World and Nation

Shorts (left)

Judge blocks bankruptcy in Northern Ireland

A judge in Belfast on Tuesday rejected an attempt by Sean Quinn, once considered Ireland’s richest man, to declare bankruptcy in Northern Ireland rather than in his home country, where terms are tougher.

Quinn, 65, had been accused of “bankruptcy tourism” by creditors seeking to collect almost 3 billion euros ($3.8 billion).

Quinn, whose family has owned a farm in Northern Ireland for nearly five generations, now faces the prospect of bankruptcy in the Republic of Ireland, where rules could prevent him from getting back in business for as many as 12 years, as opposed to 12 months in Northern Ireland.

The Irish Bank Resolution Corp., formerly Anglo Irish Bank, had challenged his bankruptcy application in Northern Ireland, arguing that the real center of his interests was his mansion in Ballyconnell, County Cavan, near the Northern Ireland border.

The case is part of an effort to consolidate control of Quinn’s international properties and the Quinn Group, which the resolution corporation seized last April, including its headquarters in Derrylin, County Fermanagh, Northern Ireland.

—Doreen Carvajal, The New York Times

North Korea announces prisoner release

SEOUL, South Korea — North Korea said Tuesday that it would release prisoners in its first special amnesty in seven years, a day after soldiers paraded in the capital of Pyongyang vowing to become “rifles and bombs” to defend the country’s new leader, Kim Jong Un. The military rally in Pyongyang on Monday and the special pardon, effective from Feb. 1, came as North Korea escalated a campaign to consolidate support for Kim.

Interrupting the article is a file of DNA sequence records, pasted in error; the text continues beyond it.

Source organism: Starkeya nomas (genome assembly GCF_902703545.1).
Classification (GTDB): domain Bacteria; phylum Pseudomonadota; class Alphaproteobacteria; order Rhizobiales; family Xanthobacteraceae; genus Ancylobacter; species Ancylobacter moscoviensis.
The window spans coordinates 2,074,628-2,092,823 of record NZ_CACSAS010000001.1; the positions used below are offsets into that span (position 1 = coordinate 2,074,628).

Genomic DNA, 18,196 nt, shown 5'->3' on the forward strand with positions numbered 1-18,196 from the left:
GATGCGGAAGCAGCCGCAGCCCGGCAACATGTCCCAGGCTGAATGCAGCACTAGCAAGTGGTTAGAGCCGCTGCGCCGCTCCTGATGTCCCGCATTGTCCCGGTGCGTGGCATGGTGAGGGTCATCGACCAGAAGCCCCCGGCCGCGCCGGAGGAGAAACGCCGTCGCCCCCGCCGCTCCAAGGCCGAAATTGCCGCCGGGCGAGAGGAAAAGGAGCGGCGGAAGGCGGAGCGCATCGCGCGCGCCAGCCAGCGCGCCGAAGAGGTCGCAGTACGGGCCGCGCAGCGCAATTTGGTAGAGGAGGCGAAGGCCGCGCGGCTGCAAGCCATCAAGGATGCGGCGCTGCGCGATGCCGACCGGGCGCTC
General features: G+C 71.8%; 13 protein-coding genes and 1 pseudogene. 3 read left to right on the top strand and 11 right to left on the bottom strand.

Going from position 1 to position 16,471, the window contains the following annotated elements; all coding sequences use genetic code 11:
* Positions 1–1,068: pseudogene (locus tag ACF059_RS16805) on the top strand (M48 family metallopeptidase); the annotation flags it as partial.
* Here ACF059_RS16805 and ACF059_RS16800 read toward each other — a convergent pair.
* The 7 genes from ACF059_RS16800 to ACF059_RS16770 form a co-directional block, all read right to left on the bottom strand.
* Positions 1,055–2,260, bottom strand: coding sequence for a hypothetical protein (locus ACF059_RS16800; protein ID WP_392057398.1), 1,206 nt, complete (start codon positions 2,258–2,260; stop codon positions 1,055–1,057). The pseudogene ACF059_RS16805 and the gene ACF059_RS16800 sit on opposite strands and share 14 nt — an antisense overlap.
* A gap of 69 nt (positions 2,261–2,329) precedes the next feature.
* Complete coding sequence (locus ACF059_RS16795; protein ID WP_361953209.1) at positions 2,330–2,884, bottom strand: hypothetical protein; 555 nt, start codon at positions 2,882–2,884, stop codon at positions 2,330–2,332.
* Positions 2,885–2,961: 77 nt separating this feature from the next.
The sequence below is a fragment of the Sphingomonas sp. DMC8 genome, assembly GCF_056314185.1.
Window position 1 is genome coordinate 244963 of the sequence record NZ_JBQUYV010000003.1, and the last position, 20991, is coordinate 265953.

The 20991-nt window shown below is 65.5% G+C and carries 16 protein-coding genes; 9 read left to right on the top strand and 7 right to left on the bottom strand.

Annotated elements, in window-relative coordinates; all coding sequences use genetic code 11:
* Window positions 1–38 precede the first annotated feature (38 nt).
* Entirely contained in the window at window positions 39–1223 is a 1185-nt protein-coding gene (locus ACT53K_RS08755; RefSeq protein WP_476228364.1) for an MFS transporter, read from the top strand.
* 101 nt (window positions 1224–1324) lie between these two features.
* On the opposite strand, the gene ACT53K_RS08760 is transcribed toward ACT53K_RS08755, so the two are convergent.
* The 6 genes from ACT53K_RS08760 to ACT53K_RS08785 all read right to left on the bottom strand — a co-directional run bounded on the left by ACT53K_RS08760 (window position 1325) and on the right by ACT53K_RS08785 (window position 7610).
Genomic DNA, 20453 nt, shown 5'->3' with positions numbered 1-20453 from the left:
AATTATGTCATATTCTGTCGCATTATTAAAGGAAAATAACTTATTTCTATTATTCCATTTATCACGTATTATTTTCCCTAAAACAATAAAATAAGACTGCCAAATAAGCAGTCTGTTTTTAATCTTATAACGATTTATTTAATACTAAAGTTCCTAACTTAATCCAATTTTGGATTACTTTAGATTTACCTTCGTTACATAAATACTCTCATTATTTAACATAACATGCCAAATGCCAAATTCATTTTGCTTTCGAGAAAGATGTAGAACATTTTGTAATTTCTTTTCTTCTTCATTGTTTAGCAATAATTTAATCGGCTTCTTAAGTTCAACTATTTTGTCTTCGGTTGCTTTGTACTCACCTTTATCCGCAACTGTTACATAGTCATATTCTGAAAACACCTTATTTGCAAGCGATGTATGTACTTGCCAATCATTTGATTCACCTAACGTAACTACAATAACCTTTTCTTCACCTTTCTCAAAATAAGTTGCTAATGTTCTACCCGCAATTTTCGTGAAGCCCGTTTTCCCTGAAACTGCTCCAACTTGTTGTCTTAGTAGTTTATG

The North’s official Korean Central News Agency reported that the special pardon was part of national celebrations to observe the 70th anniversary in February of the birth of Kim Jong Il, the new leader’s father who died on Dec. 17, and the 100th anniversary in April of the birth of Kim Il Sung, the founder of North Korea.

But it did not reveal what sort of criminals would be pardoned or how many inmates would be freed. For years, international human rights groups have claimed that up to 200,000 people are being held in political prison camps, and many more in other penal institutions.

North Korea granted the last such pardon in August 2005 to mark the 60th anniversary of the ruling Workers’ Party.

—Choe Sang-Hun, The New York Times

Malnutrition in India is widespread, report finds

NEW DELHI — Roughly 42 percent of all Indian children under age 5 suffer from malnutrition, a sobering reminder of the persistence of poverty and hunger in the world’s largest democracy, according to a major report released Tuesday.

“The problem of malnutrition is a matter of national shame,” Prime Minister Manmohan Singh said as the study was released. “Despite impressive growth in our GDP, the level of undernutrition in the country is unacceptably high.”

The new findings came from a survey of 73,000 households in nine Indian states conducted by the Naandi Foundation, an independent charitable group. They pointed up India’s nagging difficulties in reducing poverty and hunger among its 1.2 billion people, despite robust economic growth over the last decade. Known as the Hungama survey, the report comes at a time when Indian lawmakers are in heated debate over the costs and social benefits of broadly expanding the country’s subsidized food program.

—Jim Yardley, The New York Times